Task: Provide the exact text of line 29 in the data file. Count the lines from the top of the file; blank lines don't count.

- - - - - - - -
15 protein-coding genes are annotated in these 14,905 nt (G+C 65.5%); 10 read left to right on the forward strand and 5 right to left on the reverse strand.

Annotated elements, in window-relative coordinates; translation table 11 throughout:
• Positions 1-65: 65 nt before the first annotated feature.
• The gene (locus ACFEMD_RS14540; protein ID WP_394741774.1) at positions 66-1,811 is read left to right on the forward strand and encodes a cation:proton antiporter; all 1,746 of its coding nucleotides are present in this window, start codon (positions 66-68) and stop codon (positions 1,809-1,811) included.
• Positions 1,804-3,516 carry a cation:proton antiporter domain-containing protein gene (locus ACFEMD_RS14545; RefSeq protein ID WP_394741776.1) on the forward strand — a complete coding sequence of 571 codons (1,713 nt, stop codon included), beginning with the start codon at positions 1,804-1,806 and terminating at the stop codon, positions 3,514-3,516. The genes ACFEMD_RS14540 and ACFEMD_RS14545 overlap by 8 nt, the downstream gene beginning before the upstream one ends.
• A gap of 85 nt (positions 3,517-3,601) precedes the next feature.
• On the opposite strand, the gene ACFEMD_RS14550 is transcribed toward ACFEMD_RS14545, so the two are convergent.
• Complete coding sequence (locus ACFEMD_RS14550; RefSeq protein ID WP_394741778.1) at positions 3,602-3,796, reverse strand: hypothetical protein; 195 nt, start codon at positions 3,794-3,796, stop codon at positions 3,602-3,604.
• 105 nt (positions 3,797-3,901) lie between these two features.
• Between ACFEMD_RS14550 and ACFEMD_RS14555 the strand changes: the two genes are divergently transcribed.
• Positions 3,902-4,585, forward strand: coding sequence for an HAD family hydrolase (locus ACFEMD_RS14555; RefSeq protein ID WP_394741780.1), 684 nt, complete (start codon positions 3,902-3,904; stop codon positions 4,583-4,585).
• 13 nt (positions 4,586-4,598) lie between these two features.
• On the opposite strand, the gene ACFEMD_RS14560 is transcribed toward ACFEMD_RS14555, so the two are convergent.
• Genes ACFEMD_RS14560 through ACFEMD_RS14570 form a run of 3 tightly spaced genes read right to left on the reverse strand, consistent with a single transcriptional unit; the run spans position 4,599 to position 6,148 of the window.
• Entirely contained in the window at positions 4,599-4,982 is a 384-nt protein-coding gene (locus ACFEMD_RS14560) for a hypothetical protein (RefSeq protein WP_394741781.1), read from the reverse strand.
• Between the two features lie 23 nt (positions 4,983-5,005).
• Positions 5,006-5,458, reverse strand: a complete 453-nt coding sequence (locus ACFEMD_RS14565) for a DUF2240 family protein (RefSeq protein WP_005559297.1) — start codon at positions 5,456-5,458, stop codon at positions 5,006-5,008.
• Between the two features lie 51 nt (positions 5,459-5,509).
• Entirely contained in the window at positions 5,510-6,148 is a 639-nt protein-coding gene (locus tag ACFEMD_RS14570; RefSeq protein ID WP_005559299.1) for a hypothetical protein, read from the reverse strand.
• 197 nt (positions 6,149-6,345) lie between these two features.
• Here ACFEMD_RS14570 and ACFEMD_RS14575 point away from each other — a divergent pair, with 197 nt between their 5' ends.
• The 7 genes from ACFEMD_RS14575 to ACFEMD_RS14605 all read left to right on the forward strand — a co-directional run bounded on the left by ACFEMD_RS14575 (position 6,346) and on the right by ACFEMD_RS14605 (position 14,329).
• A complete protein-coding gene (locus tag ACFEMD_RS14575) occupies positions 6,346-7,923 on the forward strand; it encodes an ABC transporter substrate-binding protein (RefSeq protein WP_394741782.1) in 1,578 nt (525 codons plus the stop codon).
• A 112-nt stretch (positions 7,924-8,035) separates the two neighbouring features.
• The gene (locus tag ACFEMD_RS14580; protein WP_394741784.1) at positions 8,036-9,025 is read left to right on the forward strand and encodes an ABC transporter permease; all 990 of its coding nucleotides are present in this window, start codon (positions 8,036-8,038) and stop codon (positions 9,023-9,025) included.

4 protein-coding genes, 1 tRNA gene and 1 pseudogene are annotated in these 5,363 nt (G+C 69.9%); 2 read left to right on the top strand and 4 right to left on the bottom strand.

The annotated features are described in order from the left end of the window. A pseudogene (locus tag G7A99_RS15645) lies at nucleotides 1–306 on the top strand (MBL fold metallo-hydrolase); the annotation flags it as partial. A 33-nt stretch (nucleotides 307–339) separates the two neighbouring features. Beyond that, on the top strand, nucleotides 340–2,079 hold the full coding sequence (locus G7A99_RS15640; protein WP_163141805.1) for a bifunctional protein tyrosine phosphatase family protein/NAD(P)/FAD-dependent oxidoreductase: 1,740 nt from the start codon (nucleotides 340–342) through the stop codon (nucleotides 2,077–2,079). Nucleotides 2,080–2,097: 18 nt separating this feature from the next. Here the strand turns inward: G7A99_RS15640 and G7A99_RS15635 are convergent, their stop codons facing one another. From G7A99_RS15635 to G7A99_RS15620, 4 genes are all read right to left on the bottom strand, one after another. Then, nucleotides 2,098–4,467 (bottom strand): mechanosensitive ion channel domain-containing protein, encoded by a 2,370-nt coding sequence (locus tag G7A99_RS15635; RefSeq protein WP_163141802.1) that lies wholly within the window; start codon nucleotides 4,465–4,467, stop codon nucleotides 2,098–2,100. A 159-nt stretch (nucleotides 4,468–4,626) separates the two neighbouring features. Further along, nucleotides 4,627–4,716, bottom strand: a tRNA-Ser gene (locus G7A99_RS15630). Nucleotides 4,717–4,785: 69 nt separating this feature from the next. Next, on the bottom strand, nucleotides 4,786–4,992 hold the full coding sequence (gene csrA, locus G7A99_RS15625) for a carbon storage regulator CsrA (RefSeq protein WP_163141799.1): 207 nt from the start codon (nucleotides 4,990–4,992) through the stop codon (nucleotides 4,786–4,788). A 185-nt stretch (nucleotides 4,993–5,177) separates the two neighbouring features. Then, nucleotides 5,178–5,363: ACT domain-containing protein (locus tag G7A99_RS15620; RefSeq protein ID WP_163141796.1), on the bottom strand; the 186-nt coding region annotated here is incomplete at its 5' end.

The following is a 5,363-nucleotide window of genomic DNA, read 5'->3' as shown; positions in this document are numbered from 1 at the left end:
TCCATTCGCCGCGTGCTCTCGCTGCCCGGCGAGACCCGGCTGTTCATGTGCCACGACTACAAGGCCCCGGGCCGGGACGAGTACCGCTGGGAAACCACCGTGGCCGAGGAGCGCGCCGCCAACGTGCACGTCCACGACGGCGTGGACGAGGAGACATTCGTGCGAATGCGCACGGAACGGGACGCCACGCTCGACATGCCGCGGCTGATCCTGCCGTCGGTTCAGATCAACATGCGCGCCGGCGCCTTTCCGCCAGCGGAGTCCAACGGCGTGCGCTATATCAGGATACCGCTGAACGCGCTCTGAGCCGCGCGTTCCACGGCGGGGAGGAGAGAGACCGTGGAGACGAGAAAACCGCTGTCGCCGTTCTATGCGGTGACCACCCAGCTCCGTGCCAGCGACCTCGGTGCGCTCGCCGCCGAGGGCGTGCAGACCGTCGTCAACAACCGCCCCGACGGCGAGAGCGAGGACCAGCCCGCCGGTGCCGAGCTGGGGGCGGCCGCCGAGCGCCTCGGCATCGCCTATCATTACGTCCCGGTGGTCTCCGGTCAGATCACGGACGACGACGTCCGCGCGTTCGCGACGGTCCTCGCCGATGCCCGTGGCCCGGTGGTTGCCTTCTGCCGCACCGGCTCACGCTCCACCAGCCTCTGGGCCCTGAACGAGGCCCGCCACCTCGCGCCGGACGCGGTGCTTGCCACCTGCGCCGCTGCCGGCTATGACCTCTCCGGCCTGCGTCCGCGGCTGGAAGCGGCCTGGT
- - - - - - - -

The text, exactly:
TCCATTCGCCGCGTGCTCTCGCTGCCCGGCGAGACCCGGCTGTTCATGTGCCACGACTACAAGGCCCCGGGCCGGGACGAGTACCGCTGGGAAACCACCGTGGCCGAGGAGCGCGCCGCCAACGTGCACGTCCACGACGGCGTGGACGAGGAGACATTCGTGCGAATGCGCACGGAACGGGACGCCACGCTCGACATGCCGCGGCTGATCCTGCCGTCGGTTCAGATCAACATGCGCGCCGGCGCCTTTCCGCCAGCGGAGTCCAACGGCGTGCGCTATATCAGGATACCGCTGAACGCGCTCTGAGCCGCGCGTTCCACGGCGGGGAGGAGAGAGACCGTGGAGACGAGAAAACCGCTGTCGCCGTTCTATGCGGTGACCACCCAGCTCCGTGCCAGCGACCTCGGTGCGCTCGCCGCCGAGGGCGTGCAGACCGTCGTCAACAACCGCCCCGACGGCGAGAGCGAGGACCAGCCCGCCGGTGCCGAGCTGGGGGCGGCCGCCGAGCGCCTCGGCATCGCCTATCATTACGTCCCGGTGGTCTCCGGTCAGATCACGGACGACGACGTCCGCGCGTTCGCGACGGTCCTCGCCGATGCCCGTGGCCCGGTGGTTGCCTTCTGCCGCACCGGCTCACGCTCCACCAGCCTCTGGGCCCTGAACGAGGCCCGCCACCTCGCGCCGGACGCGGTGCTTGCCACCTGCGCCGCTGCCGGCTATGACCTCTCCGGCCTGCGTCCGCGGCTGGAAGCGGCCTGGT